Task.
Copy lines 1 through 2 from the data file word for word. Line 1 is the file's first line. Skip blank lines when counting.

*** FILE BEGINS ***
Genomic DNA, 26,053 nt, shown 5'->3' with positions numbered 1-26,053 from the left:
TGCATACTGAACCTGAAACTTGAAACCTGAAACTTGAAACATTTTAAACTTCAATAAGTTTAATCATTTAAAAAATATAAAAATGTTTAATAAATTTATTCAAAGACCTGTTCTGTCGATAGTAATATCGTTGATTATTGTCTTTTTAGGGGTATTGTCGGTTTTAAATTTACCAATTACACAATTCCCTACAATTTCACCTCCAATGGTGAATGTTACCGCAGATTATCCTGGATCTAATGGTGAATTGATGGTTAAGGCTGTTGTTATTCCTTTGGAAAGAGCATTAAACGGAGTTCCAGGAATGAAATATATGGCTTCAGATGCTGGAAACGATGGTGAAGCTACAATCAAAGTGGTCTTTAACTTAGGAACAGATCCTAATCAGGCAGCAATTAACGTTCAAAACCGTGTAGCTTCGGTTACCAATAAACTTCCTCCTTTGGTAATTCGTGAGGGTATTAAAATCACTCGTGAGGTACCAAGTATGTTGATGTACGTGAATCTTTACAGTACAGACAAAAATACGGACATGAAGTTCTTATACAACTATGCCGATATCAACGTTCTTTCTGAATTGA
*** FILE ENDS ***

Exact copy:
Genomic DNA, 26,053 nt, shown 5'->3' with positions numbered 1-26,053 from the left:
TGCATACTGAACCTGAAACTTGAAACCTGAAACTTGAAACATTTTAAACTTCAATAAGTTTAATCATTTAAAAAATATAAAAATGTTTAATAAATTTATTCAAAGACCTGTTCTGTCGATAGTAATATCGTTGATTATTGTCTTTTTAGGGGTATTGTCGGTTTTAAATTTACCAATTACACAATTCCCTACAATTTCACCTCCAATGGTGAATGTTACCGCAGATTATCCTGGATCTAATGGTGAATTGATGGTTAAGGCTGTTGTTATTCCTTTGGAAAGAGCATTAAACGGAGTTCCAGGAATGAAATATATGGCTTCAGATGCTGGAAACGATGGTGAAGCTACAATCAAAGTGGTCTTTAACTTAGGAACAGATCCTAATCAGGCAGCAATTAACGTTCAAAACCGTGTAGCTTCGGTTACCAATAAACTTCCTCCTTTGGTAATTCGTGAGGGTATTAAAATCACTCGTGAGGTACCAAGTATGTTGATGTACGTGAATCTTTACAGTACAGACAAAAATACGGACATGAAGTTCTTATACAACTATGCCGATATCAACGTTCTTTCTGAATTGA